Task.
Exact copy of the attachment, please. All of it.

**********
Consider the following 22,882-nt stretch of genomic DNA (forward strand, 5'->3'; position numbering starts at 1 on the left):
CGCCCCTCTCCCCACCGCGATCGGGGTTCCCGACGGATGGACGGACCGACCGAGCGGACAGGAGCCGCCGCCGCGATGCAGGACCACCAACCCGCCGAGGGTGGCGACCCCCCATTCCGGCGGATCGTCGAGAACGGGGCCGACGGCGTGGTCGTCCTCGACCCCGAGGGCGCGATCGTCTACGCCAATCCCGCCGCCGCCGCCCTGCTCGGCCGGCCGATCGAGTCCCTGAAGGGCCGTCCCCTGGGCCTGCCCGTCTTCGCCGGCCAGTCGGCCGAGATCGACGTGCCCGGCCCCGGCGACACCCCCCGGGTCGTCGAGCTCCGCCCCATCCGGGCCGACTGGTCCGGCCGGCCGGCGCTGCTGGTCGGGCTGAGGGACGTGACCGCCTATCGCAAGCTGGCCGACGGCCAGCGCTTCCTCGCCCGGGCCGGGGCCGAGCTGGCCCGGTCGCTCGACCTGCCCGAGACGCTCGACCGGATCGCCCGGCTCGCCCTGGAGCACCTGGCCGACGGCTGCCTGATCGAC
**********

Consider the following 22,882-nt stretch of genomic DNA (forward strand, 5'->3'; position numbering starts at 1 on the left):
CGCCCCTCTCCCCACCGCGATCGGGGTTCCCGACGGATGGACGGACCGACCGAGCGGACAGGAGCCGCCGCCGCGATGCAGGACCACCAACCCGCCGAGGGTGGCGACCCCCCATTCCGGCGGATCGTCGAGAACGGGGCCGACGGCGTGGTCGTCCTCGACCCCGAGGGCGCGATCGTCTACGCCAATCCCGCCGCCGCCGCCCTGCTCGGCCGGCCGATCGAGTCCCTGAAGGGCCGTCCCCTGGGCCTGCCCGTCTTCGCCGGCCAGTCGGCCGAGATCGACGTGCCCGGCCCCGGCGACACCCCCCGGGTCGTCGAGCTCCGCCCCATCCGGGCCGACTGGTCCGGCCGGCCGGCGCTGCTGGTCGGGCTGAGGGACGTGACCGCCTATCGCAAGCTGGCCGACGGCCAGCGCTTCCTCGCCCGGGCCGGGGCCGAGCTGGCCCGGTCGCTCGACCTGCCCGAGACGCTCGACCGGATCGCCCGGCTCGCCCTGGAGCACCTGGCCGACGGCTGCCTGATCGAC